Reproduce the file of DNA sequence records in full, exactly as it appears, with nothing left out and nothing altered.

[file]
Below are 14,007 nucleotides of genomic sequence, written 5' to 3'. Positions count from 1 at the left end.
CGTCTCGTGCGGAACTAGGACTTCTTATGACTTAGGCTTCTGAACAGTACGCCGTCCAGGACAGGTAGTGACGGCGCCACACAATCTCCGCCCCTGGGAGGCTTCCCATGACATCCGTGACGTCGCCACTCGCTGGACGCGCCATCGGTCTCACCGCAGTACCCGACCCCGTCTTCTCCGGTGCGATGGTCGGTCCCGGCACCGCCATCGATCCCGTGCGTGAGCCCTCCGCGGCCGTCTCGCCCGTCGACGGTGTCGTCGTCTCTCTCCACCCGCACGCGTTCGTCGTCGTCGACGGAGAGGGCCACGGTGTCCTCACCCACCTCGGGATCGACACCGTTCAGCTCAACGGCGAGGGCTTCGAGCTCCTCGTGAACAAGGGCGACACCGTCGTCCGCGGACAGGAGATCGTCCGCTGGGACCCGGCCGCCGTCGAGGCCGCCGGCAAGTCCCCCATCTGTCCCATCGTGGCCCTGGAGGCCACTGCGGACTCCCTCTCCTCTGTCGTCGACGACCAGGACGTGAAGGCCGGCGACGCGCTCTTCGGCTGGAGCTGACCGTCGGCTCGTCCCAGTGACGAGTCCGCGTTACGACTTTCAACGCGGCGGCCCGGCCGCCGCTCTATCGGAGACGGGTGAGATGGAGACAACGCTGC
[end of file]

Below are 14,007 nucleotides of genomic sequence, written 5' to 3'. Positions count from 1 at the left end.
CGTCTCGTGCGGAACTAGGACTTCTTATGACTTAGGCTTCTGAACAGTACGCCGTCCAGGACAGGTAGTGACGGCGCCACACAATCTCCGCCCCTGGGAGGCTTCCCATGACATCCGTGACGTCGCCACTCGCTGGACGCGCCATCGGTCTCACCGCAGTACCCGACCCCGTCTTCTCCGGTGCGATGGTCGGTCCCGGCACCGCCATCGATCCCGTGCGTGAGCCCTCCGCGGCCGTCTCGCCCGTCGACGGTGTCGTCGTCTCTCTCCACCCGCACGCGTTCGTCGTCGTCGACGGAGAGGGCCACGGTGTCCTCACCCACCTCGGGATCGACACCGTTCAGCTCAACGGCGAGGGCTTCGAGCTCCTCGTGAACAAGGGCGACACCGTCGTCCGCGGACAGGAGATCGTCCGCTGGGACCCGGCCGCCGTCGAGGCCGCCGGCAAGTCCCCCATCTGTCCCATCGTGGCCCTGGAGGCCACTGCGGACTCCCTCTCCTCTGTCGTCGACGACCAGGACGTGAAGGCCGGCGACGCGCTCTTCGGCTGGAGCTGACCGTCGGCTCGTCCCAGTGACGAGTCCGCGTTACGACTTTCAACGCGGCGGCCCGGCCGCCGCTCTATCGGAGACGGGTGAGATGGAGACAACGCTGC